Chang: We consider a child as a seed that requires sunlight and water to grow as well as an environment with abundant nature. When adults try to promote play initiated by children, it is vital for them to take on three roles simultaneously, that is, "providing support for children," "playing with children," and "sharing experiences with children." While keeping your intentions clear, you should appropriately switch between these roles from one to another according to the situation.

Hoshi: The research team, in which Professor Kamigaichi and I participate, is currently conducting a research study on early childhood education and care in Pistoia in middle Italy. In Pistoia, teachers observe play activities initiated by children and create curriculums based on the results of observation. I mentioned this study because it has numerous aspects common to today's theme in terms of "play initiated by children."

Kamigaichi: Today's theme was not easy, but all the ideas and thoughts explained by the professors were related to the quadrants (1) and (4) shown on Professor Hoshi's matrix table. This indicates that play itself is valuable. Another common aspect is "play initiated by children." In sum, it is important for adults not to provide children with an opportunity of play as means of education, but to carefully observe children while they are freely and voluntarily playing and fulfill a required role according to situations.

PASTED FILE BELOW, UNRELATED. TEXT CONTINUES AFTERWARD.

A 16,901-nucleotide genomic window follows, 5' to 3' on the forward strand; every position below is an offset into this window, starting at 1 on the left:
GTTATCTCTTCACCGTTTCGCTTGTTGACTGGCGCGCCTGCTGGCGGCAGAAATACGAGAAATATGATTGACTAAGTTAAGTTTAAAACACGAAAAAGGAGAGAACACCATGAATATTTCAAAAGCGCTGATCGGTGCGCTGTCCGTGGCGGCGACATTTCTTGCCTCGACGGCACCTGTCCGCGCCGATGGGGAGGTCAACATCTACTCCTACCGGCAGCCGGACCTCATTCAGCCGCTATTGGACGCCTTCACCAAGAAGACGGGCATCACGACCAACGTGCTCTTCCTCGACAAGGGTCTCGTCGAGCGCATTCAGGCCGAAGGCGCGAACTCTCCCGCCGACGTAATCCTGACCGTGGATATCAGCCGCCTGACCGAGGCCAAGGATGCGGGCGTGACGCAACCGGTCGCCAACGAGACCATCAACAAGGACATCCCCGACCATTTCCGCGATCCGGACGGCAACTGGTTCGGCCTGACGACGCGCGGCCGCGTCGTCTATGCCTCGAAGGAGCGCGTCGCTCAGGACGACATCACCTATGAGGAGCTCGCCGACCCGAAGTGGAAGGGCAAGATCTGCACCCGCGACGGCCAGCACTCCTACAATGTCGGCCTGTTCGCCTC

Furthermore, play not only helps children develop social and emotional skills but also tends to foster a "zest for living" to live a happy and productive life. To achieve this, I believe that having a "playful spirit" is a requirement for both adults and children. The professors explained the importance of fostering a "playful spirit" that seeks fun and enjoyment as well as the importance of natural environments, actual experiences, physical abilities and good interactions with the environment.

Profile Nobuko Kamigaichi

Professor. Department of Early Childhood Care and Education, Faculty of Human Life, Jumonji University. Earned her degree in pedology at the Graduate School of Home Economics, Ochanomizu University. She specializes in early childhood education and care, and developmental clinical studies. Her research theme includes childcare teacher’s training, understanding each child’s development and their mental world within the clinical field of childcare, and how to support them. As Vice President of the Japanese committee of Organisation Mondiale Pour l'Éducation Préscolaire (OMEP), she enjoys exchanges with childcare specialists from around the world. She also serves as an executive board member and psychological counseling staff at “hajimeno ippo Kasugacho,” a non-profit child developmental support center at Nerima-kasuga-cho. Clinical Developmental Psychologist.